Three vessels of equal capacity have gases at the same temperature and pressure. The first vessel contains neon (monatomic), the second contains chlorine (diatomic), and the third contains uranium hexafluoride (polyatomic). Do the vessels contain the equal number of respective molecules? Is the root mean square speed of molecules the same in the three cases? If not, in which case is *v*_{rms} the largest?

#### Solution 1

Yes. All contain the same number of the respective molecules.

No. The root mean square speed of neon is the largest.

Since the three vessels have the same capacity, they have the same volume.

Hence, each gas has the same pressure, volume, and temperature.

According to Avogadro’s law, the three vessels will contain an equal number of the respective molecules. This number is equal to Avogadro’s number, *N* = 6.023 × 10^{23}.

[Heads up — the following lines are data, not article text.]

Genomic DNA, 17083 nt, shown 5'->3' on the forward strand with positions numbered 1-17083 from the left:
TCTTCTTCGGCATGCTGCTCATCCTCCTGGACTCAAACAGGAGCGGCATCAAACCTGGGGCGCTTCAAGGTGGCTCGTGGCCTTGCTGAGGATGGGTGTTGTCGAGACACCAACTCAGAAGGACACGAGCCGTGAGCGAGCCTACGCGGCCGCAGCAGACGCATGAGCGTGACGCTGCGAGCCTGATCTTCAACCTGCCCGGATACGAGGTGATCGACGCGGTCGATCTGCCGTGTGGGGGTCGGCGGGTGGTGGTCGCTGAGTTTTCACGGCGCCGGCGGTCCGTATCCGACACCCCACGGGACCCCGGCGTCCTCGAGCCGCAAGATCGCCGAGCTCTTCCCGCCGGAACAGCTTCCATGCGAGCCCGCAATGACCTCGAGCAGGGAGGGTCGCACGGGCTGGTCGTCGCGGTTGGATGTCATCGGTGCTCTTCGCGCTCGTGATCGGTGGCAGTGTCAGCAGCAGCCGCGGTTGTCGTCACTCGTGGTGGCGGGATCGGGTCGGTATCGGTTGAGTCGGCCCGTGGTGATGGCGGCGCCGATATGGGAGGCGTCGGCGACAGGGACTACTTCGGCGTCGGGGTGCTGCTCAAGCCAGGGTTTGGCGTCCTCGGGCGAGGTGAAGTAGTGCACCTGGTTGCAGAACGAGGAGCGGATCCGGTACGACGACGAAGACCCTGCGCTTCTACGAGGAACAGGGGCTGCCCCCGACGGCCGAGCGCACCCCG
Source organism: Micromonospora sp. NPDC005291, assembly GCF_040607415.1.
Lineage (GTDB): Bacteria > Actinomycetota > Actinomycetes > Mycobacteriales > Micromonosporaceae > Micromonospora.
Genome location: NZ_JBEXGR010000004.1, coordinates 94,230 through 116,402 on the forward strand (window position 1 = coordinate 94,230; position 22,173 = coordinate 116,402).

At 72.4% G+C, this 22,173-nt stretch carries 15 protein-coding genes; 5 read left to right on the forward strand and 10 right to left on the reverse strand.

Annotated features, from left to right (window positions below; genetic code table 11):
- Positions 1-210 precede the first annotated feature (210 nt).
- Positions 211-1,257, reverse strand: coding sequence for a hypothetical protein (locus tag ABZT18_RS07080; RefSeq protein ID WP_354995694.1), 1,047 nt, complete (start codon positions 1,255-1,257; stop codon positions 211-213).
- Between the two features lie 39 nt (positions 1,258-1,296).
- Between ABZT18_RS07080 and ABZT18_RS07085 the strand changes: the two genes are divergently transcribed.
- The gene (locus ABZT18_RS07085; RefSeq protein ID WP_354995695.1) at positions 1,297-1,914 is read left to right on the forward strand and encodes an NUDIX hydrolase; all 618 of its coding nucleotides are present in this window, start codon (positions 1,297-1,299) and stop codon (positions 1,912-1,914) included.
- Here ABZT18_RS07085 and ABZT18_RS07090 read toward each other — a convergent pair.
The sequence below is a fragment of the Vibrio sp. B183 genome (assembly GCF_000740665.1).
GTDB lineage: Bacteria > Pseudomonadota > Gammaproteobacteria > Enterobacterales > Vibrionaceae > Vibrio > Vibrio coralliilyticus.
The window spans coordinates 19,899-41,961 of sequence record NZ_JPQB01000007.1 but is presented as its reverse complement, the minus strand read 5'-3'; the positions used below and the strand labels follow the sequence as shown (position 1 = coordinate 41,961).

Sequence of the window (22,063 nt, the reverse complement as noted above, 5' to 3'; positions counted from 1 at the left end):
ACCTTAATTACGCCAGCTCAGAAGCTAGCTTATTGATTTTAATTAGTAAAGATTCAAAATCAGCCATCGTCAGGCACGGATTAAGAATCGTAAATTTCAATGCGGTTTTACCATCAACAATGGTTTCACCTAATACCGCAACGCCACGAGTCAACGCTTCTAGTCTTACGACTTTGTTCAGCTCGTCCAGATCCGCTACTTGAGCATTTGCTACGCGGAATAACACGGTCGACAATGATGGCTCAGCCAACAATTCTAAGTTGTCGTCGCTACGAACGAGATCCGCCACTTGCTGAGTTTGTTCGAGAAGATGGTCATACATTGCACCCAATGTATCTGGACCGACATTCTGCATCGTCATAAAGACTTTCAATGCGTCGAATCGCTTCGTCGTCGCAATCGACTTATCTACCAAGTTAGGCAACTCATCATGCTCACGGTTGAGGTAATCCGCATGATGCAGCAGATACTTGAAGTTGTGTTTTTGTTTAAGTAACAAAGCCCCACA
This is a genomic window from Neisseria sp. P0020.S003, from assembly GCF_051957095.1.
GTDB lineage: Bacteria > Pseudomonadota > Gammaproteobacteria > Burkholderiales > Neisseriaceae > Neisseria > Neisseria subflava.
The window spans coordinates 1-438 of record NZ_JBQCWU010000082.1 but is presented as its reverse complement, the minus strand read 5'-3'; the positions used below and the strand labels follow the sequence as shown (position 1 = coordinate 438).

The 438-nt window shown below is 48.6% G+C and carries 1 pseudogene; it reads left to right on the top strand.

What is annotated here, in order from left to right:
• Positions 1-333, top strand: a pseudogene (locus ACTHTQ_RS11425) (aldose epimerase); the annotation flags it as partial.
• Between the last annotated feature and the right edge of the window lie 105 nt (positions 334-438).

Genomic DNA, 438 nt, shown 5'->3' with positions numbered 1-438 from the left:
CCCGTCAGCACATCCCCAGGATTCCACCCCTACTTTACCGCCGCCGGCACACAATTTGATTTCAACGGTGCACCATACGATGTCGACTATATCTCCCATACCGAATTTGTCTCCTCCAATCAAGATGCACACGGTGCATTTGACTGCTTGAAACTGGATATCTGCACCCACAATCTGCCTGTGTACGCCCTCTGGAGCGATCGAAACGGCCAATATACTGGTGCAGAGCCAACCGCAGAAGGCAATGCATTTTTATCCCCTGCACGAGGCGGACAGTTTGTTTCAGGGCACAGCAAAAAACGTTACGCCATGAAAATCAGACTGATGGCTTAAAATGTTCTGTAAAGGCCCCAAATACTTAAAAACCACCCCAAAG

The root mean square speed (*v*_{rms}) of a gas of mass *m*, and temperature *T*, is given by the relation:

`v_"rms" = sqrt((3kT)/m)`

Where, *k* is Boltzmann constant

For the given gases, *k* and *T* are constants.

Hence *v*_{rms} depends only on the mass of the atoms, i.e.,

`V_"rms" prop sqrt(1/m)`

Therefore, the root mean square speed of the molecules in the three cases is not the same. Among neon, chlorine, and uranium hexafluoride, the mass of neon is the smallest. Hence, neon has the largest root mean square speed among the given gases

#### Solution 2

Equal volumes of all the gases under similar conditions of pressure and temperature contains equal number of molecules (according to Avogadro’s hypothesis). Therefore, the number of molecules in each case is same.

The rms velocity of molecules is given by

`v_"rms" = sqrt((3kT)/m)`

Clearly `v_"rms" prop 1/sqrtm`

Since neon has minimum atomic mass m, its rms velocity is maximum